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150 students at seward high school. 66 play baseball, 45 [#permalink]
24 Jul 2007, 20:36

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Question Stats:

0% (00:00) correct
100% (00:03) wrong based on 3 sessions

150 students at seward high school. 66 play baseball, 45 basketball and 42 soccer. 27 play exactly 2 sports and 3 play all 3 sports. How many of the 150 play none of the 3 sports?

Re: PS: high school sports [#permalink]
25 Jul 2007, 00:15

ArvGMAT wrote:

150 students at seward high school. 66 play baseball, 45 basketball and 42 soccer. 27 play exactly 2 sports and 3 play all 3 sports. How many of the 150 play none of the 3 sports?

Why have you added the triple? I think you should minus two times tripple. What do you think?
In the condition we have:
"27 play exactly 2 sports and 3 play all 3 sports"
I think that in 27 we don't have triple.

Re: PS: high school sports [#permalink]
25 Jul 2007, 17:34

ArvGMAT wrote:

150 students at seward high school. 66 play baseball, 45 basketball and 42 soccer. 27 play exactly 2 sports and 3 play all 3 sports. How many of the 150 play none of the 3 sports?

Using a Venn diagram, there are 3 areas that overlap 2 sports, and 1 area that overlaps all three sports. Put 9 into each of the "double" areas (for the 27 that play 2 sports), and 3 into the center of the diagram. (Assuming that the 27 are equally divided among the sports, but that really doesn't matter). Then you can see that for each sport, you need to subtract 21. That means that, of the students that only play one sport, you have 45 in baseball, 24 in basketball, and 21 in soccer. That, plus the 27 (2 sports) and 3(3 sports)= 120 students that play sports. So 30 don't.

Re: PS: high school sports [#permalink]
25 Jul 2007, 20:16

Robin in NC wrote:

ArvGMAT wrote:

150 students at seward high school. 66 play baseball, 45 basketball and 42 soccer. 27 play exactly 2 sports and 3 play all 3 sports. How many of the 150 play none of the 3 sports?

Using a Venn diagram, there are 3 areas that overlap 2 sports, and 1 area that overlaps all three sports. Put 9 into each of the "double" areas (for the 27 that play 2 sports), and 3 into the center of the diagram. (Assuming that the 27 are equally divided among the sports, but that really doesn't matter). Then you can see that for each sport, you need to subtract 21. That means that, of the students that only play one sport, you have 45 in baseball, 24 in basketball, and 21 in soccer. That, plus the 27 (2 sports) and 3(3 sports)= 120 students that play sports. So 30 don't.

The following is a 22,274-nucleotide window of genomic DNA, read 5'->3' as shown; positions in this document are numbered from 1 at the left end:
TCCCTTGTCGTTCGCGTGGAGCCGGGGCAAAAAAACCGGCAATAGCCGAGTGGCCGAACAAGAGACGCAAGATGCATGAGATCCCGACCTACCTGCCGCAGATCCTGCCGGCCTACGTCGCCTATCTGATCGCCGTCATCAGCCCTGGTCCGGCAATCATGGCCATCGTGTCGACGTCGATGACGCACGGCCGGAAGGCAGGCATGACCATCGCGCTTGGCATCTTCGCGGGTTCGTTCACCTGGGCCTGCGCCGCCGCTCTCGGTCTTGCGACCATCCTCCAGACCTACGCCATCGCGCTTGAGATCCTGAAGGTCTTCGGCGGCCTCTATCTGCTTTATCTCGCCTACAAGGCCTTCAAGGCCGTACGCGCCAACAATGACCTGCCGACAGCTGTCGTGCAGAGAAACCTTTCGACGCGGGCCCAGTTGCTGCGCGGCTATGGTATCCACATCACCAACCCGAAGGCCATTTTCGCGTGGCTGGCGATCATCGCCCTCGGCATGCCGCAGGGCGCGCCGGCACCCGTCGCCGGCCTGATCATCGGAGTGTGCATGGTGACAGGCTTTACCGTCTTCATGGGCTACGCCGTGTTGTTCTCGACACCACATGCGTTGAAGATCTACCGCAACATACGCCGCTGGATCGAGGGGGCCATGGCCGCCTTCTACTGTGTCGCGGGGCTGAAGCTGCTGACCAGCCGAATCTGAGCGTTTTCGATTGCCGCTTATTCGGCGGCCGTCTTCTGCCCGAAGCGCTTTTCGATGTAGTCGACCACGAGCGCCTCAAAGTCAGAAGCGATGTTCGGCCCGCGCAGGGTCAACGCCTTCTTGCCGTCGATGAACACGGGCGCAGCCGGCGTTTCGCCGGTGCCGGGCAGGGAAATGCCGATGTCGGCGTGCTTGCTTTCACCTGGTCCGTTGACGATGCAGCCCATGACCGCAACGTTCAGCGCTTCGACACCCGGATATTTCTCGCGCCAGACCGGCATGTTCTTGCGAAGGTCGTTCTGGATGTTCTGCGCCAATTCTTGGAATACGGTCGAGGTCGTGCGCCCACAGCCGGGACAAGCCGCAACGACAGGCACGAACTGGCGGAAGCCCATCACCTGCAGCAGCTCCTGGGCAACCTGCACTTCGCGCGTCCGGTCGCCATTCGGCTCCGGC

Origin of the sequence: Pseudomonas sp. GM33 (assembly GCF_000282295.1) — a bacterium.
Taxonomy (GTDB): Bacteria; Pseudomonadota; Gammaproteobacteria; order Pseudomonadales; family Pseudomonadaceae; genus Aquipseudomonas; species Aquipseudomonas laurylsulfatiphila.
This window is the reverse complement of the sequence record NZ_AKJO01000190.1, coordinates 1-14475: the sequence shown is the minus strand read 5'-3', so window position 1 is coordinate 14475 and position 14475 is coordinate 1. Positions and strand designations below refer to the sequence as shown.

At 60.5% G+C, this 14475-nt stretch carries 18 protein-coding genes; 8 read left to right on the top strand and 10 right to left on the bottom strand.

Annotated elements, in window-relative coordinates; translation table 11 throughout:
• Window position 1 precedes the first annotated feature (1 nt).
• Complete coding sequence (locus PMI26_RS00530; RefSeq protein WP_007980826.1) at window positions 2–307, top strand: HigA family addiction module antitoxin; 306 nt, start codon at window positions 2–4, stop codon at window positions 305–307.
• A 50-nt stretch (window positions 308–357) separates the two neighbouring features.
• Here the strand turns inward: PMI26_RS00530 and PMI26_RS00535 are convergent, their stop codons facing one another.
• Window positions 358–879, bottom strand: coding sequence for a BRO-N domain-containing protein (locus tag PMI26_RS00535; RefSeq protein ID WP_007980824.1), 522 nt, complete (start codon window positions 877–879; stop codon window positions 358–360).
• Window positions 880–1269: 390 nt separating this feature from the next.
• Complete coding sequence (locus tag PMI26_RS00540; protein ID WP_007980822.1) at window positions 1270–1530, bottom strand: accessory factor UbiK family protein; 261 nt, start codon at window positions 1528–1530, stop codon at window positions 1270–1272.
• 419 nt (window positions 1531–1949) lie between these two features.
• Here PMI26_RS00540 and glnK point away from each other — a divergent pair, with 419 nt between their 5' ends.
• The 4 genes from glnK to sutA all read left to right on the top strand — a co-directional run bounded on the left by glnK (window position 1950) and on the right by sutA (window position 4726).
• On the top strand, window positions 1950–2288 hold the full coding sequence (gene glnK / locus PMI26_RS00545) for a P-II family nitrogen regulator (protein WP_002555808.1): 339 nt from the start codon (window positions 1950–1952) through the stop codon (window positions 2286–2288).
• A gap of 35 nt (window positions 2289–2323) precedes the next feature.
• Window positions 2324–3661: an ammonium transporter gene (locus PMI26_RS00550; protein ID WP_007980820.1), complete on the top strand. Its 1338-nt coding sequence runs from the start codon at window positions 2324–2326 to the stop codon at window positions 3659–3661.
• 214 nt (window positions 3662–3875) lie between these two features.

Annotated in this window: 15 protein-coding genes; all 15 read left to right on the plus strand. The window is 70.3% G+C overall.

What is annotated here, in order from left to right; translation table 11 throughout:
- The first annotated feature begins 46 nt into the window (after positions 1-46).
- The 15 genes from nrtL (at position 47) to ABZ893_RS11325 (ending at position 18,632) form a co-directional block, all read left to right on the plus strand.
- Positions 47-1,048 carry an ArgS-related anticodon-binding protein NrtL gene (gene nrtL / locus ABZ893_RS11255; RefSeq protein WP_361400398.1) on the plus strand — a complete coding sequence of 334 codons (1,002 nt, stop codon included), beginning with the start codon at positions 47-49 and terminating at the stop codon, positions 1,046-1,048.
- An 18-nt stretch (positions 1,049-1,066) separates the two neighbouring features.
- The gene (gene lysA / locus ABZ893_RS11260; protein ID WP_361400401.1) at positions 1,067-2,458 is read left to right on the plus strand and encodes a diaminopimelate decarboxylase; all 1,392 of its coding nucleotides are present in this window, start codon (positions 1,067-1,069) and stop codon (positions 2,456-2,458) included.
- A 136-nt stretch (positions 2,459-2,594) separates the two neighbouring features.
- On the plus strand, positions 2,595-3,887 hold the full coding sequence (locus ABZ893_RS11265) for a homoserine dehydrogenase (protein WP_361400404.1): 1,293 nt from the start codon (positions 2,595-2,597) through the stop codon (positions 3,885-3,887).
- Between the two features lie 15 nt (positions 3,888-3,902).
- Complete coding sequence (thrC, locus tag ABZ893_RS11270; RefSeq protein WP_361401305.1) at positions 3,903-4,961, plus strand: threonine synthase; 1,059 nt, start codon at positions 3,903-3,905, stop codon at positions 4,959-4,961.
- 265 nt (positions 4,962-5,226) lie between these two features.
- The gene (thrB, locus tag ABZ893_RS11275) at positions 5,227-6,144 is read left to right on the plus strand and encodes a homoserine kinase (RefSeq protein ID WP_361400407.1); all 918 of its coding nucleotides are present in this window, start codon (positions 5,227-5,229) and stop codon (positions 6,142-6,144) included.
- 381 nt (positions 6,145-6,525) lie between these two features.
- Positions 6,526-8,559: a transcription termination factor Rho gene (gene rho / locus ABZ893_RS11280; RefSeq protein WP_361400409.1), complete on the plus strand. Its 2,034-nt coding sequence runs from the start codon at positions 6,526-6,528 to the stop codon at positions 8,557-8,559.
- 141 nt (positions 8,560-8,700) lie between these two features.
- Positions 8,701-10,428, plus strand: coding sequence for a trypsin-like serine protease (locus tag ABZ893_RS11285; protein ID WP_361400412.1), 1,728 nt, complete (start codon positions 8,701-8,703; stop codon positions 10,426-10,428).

OMG. This looks correct too. I think the number I found in the first post is actually the no. of people who play just one sport. I should have added the rest too.

Re: PS: high school sports [#permalink]
26 Jul 2007, 15:09

Robin in NC wrote:

ArvGMAT wrote:

150 students at seward high school. 66 play baseball, 45 basketball and 42 soccer. 27 play exactly 2 sports and 3 play all 3 sports. How many of the 150 play none of the 3 sports?

Using a Venn diagram, there are 3 areas that overlap 2 sports, and 1 area that overlaps all three sports. Put 9 into each of the "double" areas (for the 27 that play 2 sports), and 3 into the center of the diagram. (Assuming that the 27 are equally divided among the sports, but that really doesn't matter). Then you can see that for each sport, you need to subtract 21. That means that, of the students that only play one sport, you have 45 in baseball, 24 in basketball, and 21 in soccer. That, plus the 27 (2 sports) and 3(3 sports)= 120 students that play sports. So 30 don't.

you minus the doubles cause you have counted them twice, once when we are given the number of basket ball player, football etc..you add the triple cause triple +single -double will give you the total number of players...

try it with a simple example..

Andrey2010 wrote:

Hi fresinha12

Why have you added the triple? I think you should minus two times tripple. What do you think? In the condition we have: "27 play exactly 2 sports and 3 play all 3 sports" I think that in 27 we don't have triple.

[quote="ywilfred"]Set up a venn diagram with the following: #(all three) = 3 #(basketball and baseball) = x #(basketball and soccer) = y #(soccer and baseball) = z

So x+y+z = 27

#(none) = n

63-x-z + 42-x-y + 39-y-z + x + y + z + 3 + n= 150 147-x-y-z+n= 150 147 - (x+y+z) + n = 150 147 - (27) + n = 150 n = 30

Sorry, too tired and lazy to draw it out =([/quote]

Great explanation, was stuck in this ques for a while. Thanks.

ioiio, you are correct except you don't multiply the 27 by 2. The 27 figure encompasses all 2-sport individuals and thus no manipulation is needed. The formula is: A + B + C -AB - AC - BC - 2ABC + Neither = Total

In this problem, it states that AB + AC + BC = 27 --> don't need to multiply by 2.

Plus, the 3 figure is multiplied by 2, not 3.

Answer is 30. _________________

Factorials were someone's attempt to make math look exciting!!!

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